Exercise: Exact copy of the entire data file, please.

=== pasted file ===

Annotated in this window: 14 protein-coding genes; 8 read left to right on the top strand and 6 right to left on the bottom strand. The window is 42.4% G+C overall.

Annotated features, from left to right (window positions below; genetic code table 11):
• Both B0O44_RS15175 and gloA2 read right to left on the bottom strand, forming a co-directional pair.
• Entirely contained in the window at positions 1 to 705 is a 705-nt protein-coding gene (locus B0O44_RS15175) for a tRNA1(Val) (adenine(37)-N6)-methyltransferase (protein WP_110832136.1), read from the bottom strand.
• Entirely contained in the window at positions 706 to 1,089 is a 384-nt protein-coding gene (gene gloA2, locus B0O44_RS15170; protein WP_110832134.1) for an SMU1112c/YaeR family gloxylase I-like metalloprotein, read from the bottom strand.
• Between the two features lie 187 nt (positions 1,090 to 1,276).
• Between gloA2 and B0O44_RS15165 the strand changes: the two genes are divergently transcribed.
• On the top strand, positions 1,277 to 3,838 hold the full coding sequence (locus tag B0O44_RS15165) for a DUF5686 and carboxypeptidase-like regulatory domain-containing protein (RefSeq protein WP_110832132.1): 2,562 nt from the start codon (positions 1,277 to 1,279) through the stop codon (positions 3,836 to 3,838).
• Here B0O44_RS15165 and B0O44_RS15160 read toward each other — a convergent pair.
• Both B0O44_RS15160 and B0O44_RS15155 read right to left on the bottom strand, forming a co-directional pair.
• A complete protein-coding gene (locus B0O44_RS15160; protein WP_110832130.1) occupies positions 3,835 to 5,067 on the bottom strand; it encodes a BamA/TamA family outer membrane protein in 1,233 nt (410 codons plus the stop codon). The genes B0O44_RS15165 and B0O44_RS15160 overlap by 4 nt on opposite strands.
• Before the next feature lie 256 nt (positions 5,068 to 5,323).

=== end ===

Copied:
Annotated in this window: 14 protein-coding genes; 8 read left to right on the top strand and 6 right to left on the bottom strand. The window is 42.4% G+C overall.

Annotated features, from left to right (window positions below; genetic code table 11):
• Both B0O44_RS15175 and gloA2 read right to left on the bottom strand, forming a co-directional pair.
• Entirely contained in the window at positions 1 to 705 is a 705-nt protein-coding gene (locus B0O44_RS15175) for a tRNA1(Val) (adenine(37)-N6)-methyltransferase (protein WP_110832136.1), read from the bottom strand.
• Entirely contained in the window at positions 706 to 1,089 is a 384-nt protein-coding gene (gene gloA2, locus B0O44_RS15170; protein WP_110832134.1) for an SMU1112c/YaeR family gloxylase I-like metalloprotein, read from the bottom strand.
• Between the two features lie 187 nt (positions 1,090 to 1,276).
• Between gloA2 and B0O44_RS15165 the strand changes: the two genes are divergently transcribed.
• On the top strand, positions 1,277 to 3,838 hold the full coding sequence (locus tag B0O44_RS15165) for a DUF5686 and carboxypeptidase-like regulatory domain-containing protein (RefSeq protein WP_110832132.1): 2,562 nt from the start codon (positions 1,277 to 1,279) through the stop codon (positions 3,836 to 3,838).
• Here B0O44_RS15165 and B0O44_RS15160 read toward each other — a convergent pair.
• Both B0O44_RS15160 and B0O44_RS15155 read right to left on the bottom strand, forming a co-directional pair.
• A complete protein-coding gene (locus B0O44_RS15160; protein WP_110832130.1) occupies positions 3,835 to 5,067 on the bottom strand; it encodes a BamA/TamA family outer membrane protein in 1,233 nt (410 codons plus the stop codon). The genes B0O44_RS15165 and B0O44_RS15160 overlap by 4 nt on opposite strands.
• Before the next feature lie 256 nt (positions 5,068 to 5,323).